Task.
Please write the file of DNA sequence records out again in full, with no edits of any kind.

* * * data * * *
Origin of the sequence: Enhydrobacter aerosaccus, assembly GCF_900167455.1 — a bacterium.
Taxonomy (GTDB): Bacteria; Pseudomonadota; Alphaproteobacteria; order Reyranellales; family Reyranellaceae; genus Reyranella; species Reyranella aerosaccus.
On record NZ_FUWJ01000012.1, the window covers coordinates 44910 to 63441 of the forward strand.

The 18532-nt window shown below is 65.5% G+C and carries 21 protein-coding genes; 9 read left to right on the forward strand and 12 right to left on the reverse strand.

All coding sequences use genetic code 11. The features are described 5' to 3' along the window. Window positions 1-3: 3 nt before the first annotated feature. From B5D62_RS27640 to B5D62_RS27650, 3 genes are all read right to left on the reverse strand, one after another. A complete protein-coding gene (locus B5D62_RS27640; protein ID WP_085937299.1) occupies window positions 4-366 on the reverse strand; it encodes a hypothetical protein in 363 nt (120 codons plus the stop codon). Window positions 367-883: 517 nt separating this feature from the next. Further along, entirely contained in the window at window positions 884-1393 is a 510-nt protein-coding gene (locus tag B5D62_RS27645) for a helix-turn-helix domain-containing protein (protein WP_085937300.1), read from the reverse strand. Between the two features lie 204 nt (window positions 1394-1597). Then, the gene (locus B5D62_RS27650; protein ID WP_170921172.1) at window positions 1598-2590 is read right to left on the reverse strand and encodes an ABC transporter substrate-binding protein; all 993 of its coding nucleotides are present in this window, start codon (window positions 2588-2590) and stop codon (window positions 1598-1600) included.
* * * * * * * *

Origin of the sequence: Enhydrobacter aerosaccus, assembly GCF_900167455.1 — a bacterium.
Taxonomy (GTDB): Bacteria; Pseudomonadota; Alphaproteobacteria; order Reyranellales; family Reyranellaceae; genus Reyranella; species Reyranella aerosaccus.
On record NZ_FUWJ01000012.1, the window covers coordinates 44910 to 63441 of the forward strand.

The 18532-nt window shown below is 65.5% G+C and carries 21 protein-coding genes; 9 read left to right on the forward strand and 12 right to left on the reverse strand.

All coding sequences use genetic code 11. The features are described 5' to 3' along the window. Window positions 1-3: 3 nt before the first annotated feature. From B5D62_RS27640 to B5D62_RS27650, 3 genes are all read right to left on the reverse strand, one after another. A complete protein-coding gene (locus B5D62_RS27640; protein ID WP_085937299.1) occupies window positions 4-366 on the reverse strand; it encodes a hypothetical protein in 363 nt (120 codons plus the stop codon). Window positions 367-883: 517 nt separating this feature from the next. Further along, entirely contained in the window at window positions 884-1393 is a 510-nt protein-coding gene (locus tag B5D62_RS27645) for a helix-turn-helix domain-containing protein (protein WP_085937300.1), read from the reverse strand. Between the two features lie 204 nt (window positions 1394-1597). Then, the gene (locus B5D62_RS27650; protein ID WP_170921172.1) at window positions 1598-2590 is read right to left on the reverse strand and encodes an ABC transporter substrate-binding protein; all 993 of its coding nucleotides are present in this window, start codon (window positions 2588-2590) and stop codon (window positions 1598-1600) included.